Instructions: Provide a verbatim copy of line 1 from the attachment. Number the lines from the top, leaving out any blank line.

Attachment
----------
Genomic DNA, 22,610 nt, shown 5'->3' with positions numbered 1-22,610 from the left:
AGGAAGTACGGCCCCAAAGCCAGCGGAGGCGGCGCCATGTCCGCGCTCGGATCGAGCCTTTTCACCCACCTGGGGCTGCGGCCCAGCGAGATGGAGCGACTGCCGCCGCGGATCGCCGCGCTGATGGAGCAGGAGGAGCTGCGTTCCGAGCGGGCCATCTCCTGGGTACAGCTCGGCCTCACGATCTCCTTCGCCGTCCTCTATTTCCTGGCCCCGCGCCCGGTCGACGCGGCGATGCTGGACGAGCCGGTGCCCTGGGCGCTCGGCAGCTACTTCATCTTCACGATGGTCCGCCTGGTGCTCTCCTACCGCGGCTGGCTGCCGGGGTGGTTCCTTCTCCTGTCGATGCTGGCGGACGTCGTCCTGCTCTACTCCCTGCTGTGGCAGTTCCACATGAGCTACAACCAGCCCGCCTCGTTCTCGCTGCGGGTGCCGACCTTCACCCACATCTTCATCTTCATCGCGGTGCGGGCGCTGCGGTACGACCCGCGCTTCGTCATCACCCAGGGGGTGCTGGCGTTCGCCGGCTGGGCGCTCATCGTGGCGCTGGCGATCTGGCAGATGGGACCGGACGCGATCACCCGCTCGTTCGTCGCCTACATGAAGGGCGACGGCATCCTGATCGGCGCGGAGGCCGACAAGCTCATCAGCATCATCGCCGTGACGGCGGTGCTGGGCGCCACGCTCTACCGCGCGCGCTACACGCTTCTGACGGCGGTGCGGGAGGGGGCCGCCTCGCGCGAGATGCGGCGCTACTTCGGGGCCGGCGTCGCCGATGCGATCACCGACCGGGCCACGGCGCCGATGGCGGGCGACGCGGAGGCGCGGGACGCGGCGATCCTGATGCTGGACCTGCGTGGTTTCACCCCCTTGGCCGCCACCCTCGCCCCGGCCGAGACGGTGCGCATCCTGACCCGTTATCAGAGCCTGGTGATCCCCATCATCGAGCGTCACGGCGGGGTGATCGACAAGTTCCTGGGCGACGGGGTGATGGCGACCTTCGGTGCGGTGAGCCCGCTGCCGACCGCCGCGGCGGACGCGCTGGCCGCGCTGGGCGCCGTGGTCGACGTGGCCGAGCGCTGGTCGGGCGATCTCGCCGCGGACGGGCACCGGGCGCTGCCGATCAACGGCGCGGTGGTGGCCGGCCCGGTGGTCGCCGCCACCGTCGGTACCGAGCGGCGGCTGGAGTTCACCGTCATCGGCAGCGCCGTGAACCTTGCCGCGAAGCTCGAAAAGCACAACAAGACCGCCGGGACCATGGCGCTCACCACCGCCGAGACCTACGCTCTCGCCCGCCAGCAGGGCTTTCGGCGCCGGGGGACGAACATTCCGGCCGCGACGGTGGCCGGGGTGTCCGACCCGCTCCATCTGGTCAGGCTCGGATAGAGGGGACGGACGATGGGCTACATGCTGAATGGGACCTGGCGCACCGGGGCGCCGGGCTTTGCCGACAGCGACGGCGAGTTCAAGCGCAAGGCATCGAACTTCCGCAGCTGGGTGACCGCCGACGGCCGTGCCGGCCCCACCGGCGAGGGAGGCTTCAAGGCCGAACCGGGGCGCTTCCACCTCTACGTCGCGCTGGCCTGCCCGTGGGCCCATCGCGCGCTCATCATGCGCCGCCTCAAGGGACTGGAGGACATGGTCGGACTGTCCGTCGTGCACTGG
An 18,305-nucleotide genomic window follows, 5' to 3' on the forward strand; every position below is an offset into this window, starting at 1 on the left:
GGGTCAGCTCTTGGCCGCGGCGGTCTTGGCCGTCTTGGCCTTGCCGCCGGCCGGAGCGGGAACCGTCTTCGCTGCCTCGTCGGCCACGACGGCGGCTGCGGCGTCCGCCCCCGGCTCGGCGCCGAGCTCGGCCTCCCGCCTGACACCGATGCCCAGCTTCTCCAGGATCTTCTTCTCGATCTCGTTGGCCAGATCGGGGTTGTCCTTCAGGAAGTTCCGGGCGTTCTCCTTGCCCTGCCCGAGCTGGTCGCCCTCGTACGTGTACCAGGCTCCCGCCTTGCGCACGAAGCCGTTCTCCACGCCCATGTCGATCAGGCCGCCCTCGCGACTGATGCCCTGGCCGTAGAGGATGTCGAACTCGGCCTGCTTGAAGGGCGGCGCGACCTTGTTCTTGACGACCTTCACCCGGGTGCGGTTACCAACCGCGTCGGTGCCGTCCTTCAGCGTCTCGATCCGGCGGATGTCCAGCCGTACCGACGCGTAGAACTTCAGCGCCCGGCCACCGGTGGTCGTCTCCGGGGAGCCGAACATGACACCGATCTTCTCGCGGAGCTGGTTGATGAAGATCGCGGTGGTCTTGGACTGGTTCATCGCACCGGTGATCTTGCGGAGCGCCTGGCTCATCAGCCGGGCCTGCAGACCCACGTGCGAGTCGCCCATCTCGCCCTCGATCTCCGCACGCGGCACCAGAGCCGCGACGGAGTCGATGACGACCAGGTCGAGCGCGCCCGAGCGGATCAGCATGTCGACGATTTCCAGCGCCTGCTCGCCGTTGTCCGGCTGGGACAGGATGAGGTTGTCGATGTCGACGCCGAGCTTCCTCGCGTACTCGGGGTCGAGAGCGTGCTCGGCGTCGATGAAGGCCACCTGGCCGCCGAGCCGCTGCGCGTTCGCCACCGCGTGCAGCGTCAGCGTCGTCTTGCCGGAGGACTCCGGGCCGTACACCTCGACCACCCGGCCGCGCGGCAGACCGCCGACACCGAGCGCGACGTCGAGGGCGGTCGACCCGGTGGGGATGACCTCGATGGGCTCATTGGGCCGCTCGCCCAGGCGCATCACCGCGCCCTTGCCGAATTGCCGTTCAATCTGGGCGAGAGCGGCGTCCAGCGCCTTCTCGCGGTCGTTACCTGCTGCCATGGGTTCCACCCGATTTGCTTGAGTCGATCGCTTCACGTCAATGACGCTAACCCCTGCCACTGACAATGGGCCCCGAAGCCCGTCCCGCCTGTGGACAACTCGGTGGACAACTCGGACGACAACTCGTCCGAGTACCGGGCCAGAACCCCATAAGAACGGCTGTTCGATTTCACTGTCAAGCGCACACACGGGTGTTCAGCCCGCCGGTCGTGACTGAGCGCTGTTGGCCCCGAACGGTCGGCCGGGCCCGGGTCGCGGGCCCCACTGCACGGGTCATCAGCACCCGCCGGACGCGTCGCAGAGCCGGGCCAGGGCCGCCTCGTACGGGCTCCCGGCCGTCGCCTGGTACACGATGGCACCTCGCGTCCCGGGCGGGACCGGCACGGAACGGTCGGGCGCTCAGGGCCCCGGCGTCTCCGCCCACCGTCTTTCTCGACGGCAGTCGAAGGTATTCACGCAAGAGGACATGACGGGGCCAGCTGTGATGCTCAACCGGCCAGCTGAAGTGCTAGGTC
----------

Genomic DNA, 22,610 nt, shown 5'->3' with positions numbered 1-22,610 from the left: